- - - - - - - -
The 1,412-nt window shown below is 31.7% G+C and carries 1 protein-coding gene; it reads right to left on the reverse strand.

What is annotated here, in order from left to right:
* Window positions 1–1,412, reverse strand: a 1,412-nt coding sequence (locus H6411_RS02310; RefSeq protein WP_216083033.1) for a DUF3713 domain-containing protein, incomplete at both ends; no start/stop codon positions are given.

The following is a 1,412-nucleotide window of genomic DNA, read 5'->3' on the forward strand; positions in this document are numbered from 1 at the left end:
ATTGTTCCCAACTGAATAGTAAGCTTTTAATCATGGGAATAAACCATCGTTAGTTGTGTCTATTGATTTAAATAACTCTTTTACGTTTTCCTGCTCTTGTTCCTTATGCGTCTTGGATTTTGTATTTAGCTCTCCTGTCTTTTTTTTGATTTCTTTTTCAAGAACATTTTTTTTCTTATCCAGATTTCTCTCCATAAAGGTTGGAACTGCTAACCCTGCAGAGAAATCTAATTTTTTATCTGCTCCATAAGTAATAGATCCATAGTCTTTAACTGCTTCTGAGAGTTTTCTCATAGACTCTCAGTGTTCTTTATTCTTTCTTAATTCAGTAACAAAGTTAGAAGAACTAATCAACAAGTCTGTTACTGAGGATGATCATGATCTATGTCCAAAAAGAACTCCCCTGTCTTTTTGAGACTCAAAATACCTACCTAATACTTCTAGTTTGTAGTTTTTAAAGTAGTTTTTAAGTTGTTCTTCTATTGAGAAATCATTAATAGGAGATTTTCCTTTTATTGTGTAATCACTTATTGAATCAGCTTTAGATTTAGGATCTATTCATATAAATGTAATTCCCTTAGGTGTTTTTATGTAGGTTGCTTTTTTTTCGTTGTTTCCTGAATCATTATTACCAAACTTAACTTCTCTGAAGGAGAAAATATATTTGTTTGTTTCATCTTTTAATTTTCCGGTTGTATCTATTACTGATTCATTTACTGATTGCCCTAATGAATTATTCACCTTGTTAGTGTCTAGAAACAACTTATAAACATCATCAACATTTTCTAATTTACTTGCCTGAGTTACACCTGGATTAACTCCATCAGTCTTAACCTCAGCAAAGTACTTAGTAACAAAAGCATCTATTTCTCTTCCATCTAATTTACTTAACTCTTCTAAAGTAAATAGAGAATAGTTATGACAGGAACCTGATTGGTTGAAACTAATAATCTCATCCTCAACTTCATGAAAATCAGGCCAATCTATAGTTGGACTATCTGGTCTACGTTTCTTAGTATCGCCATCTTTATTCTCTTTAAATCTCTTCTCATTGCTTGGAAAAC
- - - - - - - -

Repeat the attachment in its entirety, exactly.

The 1,412-nt window shown below is 31.7% G+C and carries 1 protein-coding gene; it reads right to left on the reverse strand.

What is annotated here, in order from left to right:
* Window positions 1–1,412, reverse strand: a 1,412-nt coding sequence (locus H6411_RS02310; RefSeq protein WP_216083033.1) for a DUF3713 domain-containing protein, incomplete at both ends; no start/stop codon positions are given.

The following is a 1,412-nucleotide window of genomic DNA, read 5'->3' on the forward strand; positions in this document are numbered from 1 at the left end:
ATTGTTCCCAACTGAATAGTAAGCTTTTAATCATGGGAATAAACCATCGTTAGTTGTGTCTATTGATTTAAATAACTCTTTTACGTTTTCCTGCTCTTGTTCCTTATGCGTCTTGGATTTTGTATTTAGCTCTCCTGTCTTTTTTTTGATTTCTTTTTCAAGAACATTTTTTTTCTTATCCAGATTTCTCTCCATAAAGGTTGGAACTGCTAACCCTGCAGAGAAATCTAATTTTTTATCTGCTCCATAAGTAATAGATCCATAGTCTTTAACTGCTTCTGAGAGTTTTCTCATAGACTCTCAGTGTTCTTTATTCTTTCTTAATTCAGTAACAAAGTTAGAAGAACTAATCAACAAGTCTGTTACTGAGGATGATCATGATCTATGTCCAAAAAGAACTCCCCTGTCTTTTTGAGACTCAAAATACCTACCTAATACTTCTAGTTTGTAGTTTTTAAAGTAGTTTTTAAGTTGTTCTTCTATTGAGAAATCATTAATAGGAGATTTTCCTTTTATTGTGTAATCACTTATTGAATCAGCTTTAGATTTAGGATCTATTCATATAAATGTAATTCCCTTAGGTGTTTTTATGTAGGTTGCTTTTTTTTCGTTGTTTCCTGAATCATTATTACCAAACTTAACTTCTCTGAAGGAGAAAATATATTTGTTTGTTTCATCTTTTAATTTTCCGGTTGTATCTATTACTGATTCATTTACTGATTGCCCTAATGAATTATTCACCTTGTTAGTGTCTAGAAACAACTTATAAACATCATCAACATTTTCTAATTTACTTGCCTGAGTTACACCTGGATTAACTCCATCAGTCTTAACCTCAGCAAAGTACTTAGTAACAAAAGCATCTATTTCTCTTCCATCTAATTTACTTAACTCTTCTAAAGTAAATAGAGAATAGTTATGACAGGAACCTGATTGGTTGAAACTAATAATCTCATCCTCAACTTCATGAAAATCAGGCCAATCTATAGTTGGACTATCTGGTCTACGTTTCTTAGTATCGCCATCTTTATTCTCTTTAAATCTCTTCTCATTGCTTGGAAAAC